global class object?

This is a discussion on global class object? within the C++ Programming forums, part of the General Programming Boards category; Im creating a simple game. very simple. just as a test for the console library im working on, problem is, ...

  1. #1
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    global class object?

    Im creating a simple game. very simple. just as a test for the console library im working on, problem is, ive got zero experience with game writing in C++, so advice on the following would be appreciated.

    ive currently got the CApp class sorted, which is the main application. loop is setup and running too.

    Example main.cpp
    Code:
    #include "CApp.h"
    
    int main(int argc, char *argv[])
    {
        CApp *thapp = new CApp();
        delete theapp
    }
    example CApp.h
    Code:
    #include <ConLib.h>
    
    class CApp
    {
       public:
         constructor();
         destructor();
    
         ConLib c_cmd; // My own console library (just a class with functions e.g c_cmd.WriteToScreen(text) )
    
       Init();
       Execute(); <-- this is the loop, every cycle do whats in here
       Cleanup();
       Exit();
    }
    Now im wanting to add a CGame class which would have a functions such as InitGame, ShowMenu, GenerateMap, etc, think very simple roguelike. Ive properly setup this wrong, but how would i allow a function such as CGame::ShowMenu to output to the screen via c_cmd in CApp? Or should i just declare another console library object for it to use in the CGame class.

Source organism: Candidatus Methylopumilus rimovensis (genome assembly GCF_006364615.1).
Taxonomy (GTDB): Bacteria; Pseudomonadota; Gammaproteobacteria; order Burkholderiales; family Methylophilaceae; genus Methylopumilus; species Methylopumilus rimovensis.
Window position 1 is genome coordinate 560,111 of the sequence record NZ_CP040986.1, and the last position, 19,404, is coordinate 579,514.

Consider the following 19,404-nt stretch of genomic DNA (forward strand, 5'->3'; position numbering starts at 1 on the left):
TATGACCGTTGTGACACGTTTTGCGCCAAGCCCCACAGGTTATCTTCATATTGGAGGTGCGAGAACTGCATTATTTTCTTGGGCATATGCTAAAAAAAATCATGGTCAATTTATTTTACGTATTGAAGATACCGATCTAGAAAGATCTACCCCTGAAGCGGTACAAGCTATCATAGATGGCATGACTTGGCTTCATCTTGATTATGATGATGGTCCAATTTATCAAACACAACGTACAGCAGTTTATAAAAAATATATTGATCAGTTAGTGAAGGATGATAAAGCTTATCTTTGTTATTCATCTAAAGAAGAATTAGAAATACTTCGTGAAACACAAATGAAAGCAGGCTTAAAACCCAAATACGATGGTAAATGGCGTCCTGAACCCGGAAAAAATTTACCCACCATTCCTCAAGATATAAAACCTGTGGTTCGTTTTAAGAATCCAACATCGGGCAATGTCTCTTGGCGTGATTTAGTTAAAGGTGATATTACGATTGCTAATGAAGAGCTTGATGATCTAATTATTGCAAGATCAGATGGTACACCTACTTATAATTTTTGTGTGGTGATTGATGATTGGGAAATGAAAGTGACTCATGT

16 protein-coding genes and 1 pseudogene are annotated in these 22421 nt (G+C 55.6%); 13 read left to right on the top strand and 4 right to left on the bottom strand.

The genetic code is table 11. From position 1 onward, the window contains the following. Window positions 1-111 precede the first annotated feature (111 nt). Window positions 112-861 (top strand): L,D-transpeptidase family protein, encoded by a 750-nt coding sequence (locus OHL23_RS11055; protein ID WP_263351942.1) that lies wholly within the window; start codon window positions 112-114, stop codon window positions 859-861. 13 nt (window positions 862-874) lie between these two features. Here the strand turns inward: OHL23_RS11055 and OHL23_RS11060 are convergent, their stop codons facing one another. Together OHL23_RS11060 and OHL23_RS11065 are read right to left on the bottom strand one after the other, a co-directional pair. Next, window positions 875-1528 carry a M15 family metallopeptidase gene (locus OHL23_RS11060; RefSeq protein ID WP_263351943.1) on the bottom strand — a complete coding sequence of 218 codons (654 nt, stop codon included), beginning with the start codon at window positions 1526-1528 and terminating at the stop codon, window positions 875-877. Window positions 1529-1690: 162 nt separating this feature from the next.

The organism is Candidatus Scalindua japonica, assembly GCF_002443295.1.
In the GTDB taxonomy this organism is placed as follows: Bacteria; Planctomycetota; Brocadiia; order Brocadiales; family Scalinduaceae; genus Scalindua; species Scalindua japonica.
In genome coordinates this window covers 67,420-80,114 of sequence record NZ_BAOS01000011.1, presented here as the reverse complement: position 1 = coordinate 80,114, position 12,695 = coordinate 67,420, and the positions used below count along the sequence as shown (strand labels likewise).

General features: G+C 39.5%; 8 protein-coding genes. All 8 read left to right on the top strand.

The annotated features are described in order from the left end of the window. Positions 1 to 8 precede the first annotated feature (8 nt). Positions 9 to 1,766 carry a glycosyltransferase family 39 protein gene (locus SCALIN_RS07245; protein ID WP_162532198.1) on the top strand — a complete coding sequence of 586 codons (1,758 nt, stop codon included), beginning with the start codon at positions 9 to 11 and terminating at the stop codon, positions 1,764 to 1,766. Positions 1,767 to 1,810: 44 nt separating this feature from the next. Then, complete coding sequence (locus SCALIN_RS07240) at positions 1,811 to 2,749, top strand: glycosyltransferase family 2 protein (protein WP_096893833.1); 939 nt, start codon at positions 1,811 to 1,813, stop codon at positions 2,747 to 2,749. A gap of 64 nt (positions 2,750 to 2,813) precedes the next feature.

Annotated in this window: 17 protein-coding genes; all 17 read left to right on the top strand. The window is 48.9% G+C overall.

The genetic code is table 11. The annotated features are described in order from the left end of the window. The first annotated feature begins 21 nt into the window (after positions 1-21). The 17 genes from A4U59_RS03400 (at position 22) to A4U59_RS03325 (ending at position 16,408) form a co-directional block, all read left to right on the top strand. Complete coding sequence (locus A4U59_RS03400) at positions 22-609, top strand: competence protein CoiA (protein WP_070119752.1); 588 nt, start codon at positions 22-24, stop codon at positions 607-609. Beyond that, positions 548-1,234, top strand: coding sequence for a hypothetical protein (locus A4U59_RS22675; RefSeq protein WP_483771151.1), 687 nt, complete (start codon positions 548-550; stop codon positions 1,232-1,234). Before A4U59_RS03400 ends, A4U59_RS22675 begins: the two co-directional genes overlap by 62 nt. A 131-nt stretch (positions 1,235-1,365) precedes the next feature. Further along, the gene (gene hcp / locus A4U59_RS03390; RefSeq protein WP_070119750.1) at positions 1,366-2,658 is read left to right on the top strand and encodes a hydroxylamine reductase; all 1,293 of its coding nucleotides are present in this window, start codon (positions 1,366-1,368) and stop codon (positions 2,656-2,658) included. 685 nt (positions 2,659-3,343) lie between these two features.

Not sure if ive explained it right or not, kinda confused myself.

    For example my original thought was to do this:

    CApp.h -
    Code:
    #include "CGame.h"
    
    class CApp
    {
    ...
       CGame thegame;
    
    }
    CApp::OnExecute -
    Code:
    void CApp::OnExecute 
    {
    thegame.input();
    thegame.think();
    thegame.output();
    }
    CGame_Output.cpp
    Code:
    #include "CApp.h"
    void CGame::output()
    {
      // need to access ConLib c_cmd from CApp here.
    
       CApp::c_cmd.WriteToScreen("output here");
    }
    Is that last section for CGame_Output.cpp the right way to go? have i missed something?

  2. #2
    C++まいる!Cをこわせ!
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    You must must remember to model it like the real world. Since the output object is not part of the game, then game must ask: Should I create an output object? Or should the caller pass this in?
    Which makes more sense to your overall design?

    Does it make sense that whenever Game outputs something, that it should create an output object first? Or should it be told of where the output should be first?

    Btw, why are you using new in main?
    Quote Originally Posted by Adak View Post
    io.h certainly IS included in some modern compilers. It is no longer part of the standard for C, but it is nevertheless, included in the very latest Pelles C versions.
    Quote Originally Posted by Salem View Post
    You mean it's included as a crutch to help ancient programmers limp along without them having to relearn too much.

    Outside of your DOS world, your header file is meaningless.

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    You must must remember to model it like the real world. Since the output object is not part of the game, then game must ask: Should I create an output object? Or should the caller pass this in?
    Which makes more sense to your overall design?

    Does it make sense that whenever Game outputs something, that it should create an output object first? Or should it be told of where the output should be first?